Often on the campaign trail, I’ve overheard someone who just read our literature say, “What the heck is a Tweevil?!”

Odds are, you’re one of those people.  Allow me to explain, because a Google search will most likely give you a pair of antagonists from a ridiculous children’s show — though I also advocate for stopping them, too.

We’ve all heard the adage, “Voting for the lesser of two evils,” brought about by the barrier to democracy known as the “Spoiler Effect,” or the idea that voting for a third-party candidate somehow “steals” votes from the Democrat or Republican you would have voted for otherwise.  In San Francisco, this would lead voters to avoid independent candidates like myself in fear that doing so would somehow cause Nancy Pelosi to lose to a Republican.

While this would be a somewhat valid concern anywhere else, I would like to let it be known that mathematically – judging from voter registration and electoral results over the past few elections – the Spoiler Effect will not affect this election. In order for me to receive enough votes to ‘spoil’ the election for Rep. Pelosi, I would have already won.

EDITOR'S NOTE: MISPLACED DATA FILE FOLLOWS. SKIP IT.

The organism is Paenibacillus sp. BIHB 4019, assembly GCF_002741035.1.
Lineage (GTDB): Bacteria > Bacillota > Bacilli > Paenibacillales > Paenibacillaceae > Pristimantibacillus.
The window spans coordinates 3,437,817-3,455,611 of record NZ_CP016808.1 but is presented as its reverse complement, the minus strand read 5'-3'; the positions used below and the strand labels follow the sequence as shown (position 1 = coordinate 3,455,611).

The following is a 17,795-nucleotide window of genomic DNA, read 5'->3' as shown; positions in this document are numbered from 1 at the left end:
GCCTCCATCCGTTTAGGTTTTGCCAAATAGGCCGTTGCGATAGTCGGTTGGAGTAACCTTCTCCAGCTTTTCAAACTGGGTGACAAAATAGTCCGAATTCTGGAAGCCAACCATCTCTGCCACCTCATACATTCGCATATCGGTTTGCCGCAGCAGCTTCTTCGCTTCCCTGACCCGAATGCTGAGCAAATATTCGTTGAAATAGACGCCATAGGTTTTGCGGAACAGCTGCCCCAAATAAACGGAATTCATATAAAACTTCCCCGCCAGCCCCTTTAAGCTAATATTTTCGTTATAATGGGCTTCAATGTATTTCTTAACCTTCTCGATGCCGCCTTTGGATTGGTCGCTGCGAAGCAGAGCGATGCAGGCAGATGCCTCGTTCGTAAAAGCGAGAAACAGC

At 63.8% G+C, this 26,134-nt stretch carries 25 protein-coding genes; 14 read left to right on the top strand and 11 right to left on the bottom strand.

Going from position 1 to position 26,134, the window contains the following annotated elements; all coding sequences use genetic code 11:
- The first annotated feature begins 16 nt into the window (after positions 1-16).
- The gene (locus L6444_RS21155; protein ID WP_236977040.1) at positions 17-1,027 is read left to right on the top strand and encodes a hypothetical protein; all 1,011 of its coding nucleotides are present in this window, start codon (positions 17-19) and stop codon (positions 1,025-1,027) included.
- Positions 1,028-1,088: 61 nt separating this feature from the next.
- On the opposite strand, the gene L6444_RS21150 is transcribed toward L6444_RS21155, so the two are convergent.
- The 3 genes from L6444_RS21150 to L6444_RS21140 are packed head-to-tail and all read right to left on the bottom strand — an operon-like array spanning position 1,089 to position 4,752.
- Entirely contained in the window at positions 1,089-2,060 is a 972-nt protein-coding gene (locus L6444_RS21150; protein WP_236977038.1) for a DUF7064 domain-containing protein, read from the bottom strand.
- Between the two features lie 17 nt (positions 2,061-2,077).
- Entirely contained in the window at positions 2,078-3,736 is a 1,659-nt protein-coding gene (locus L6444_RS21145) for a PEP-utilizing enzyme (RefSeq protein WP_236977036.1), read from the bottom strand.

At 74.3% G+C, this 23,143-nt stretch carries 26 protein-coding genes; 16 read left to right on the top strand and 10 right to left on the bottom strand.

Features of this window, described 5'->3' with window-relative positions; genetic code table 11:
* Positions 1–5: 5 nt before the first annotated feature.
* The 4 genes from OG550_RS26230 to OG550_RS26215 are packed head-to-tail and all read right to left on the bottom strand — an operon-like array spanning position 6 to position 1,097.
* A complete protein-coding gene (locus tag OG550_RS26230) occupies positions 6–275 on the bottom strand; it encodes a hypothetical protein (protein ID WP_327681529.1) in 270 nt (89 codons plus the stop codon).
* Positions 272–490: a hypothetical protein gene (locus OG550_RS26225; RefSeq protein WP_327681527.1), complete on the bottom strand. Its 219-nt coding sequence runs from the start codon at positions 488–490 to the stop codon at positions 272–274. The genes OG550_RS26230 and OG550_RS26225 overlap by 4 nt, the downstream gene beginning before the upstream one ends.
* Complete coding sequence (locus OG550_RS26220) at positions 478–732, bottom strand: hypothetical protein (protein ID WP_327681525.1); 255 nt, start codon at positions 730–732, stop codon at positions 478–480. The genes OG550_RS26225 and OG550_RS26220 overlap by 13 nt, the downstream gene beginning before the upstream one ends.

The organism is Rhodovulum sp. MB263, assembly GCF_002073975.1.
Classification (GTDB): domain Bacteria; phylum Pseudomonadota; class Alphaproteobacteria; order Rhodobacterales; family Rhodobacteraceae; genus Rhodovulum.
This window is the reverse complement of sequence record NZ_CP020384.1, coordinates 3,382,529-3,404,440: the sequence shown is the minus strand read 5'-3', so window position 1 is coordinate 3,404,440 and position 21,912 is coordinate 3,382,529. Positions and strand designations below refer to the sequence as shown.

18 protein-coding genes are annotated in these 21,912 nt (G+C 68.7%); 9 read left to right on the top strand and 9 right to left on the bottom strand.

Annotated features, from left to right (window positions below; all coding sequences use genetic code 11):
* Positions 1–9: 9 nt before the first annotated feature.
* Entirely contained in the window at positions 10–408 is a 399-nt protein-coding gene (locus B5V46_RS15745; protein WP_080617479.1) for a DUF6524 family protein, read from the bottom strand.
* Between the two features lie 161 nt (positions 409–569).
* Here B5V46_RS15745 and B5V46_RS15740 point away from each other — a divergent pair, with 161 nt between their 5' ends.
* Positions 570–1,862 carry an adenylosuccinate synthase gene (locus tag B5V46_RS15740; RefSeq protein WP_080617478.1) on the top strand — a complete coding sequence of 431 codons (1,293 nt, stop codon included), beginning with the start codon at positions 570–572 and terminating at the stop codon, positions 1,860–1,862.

Put simply: If you like your Congresswoman, you can keep her. However, if you want to send bold and fresh new leadership to Washington, you can do so without fear of ‘wasting’ your vote.

But always remember: no candidate ever “steals” votes from others. If a voter decides to cast their support to a candidate, the vote belongs to them. The only way to ever “waste” your vote is to not vote your conscience. When you choose the “lesser of two evils” (Tweevils), you are still voting for evil. When you vote for evil year after year, you only give it more power.

Stop the Tweevils.  Vote Thorsson.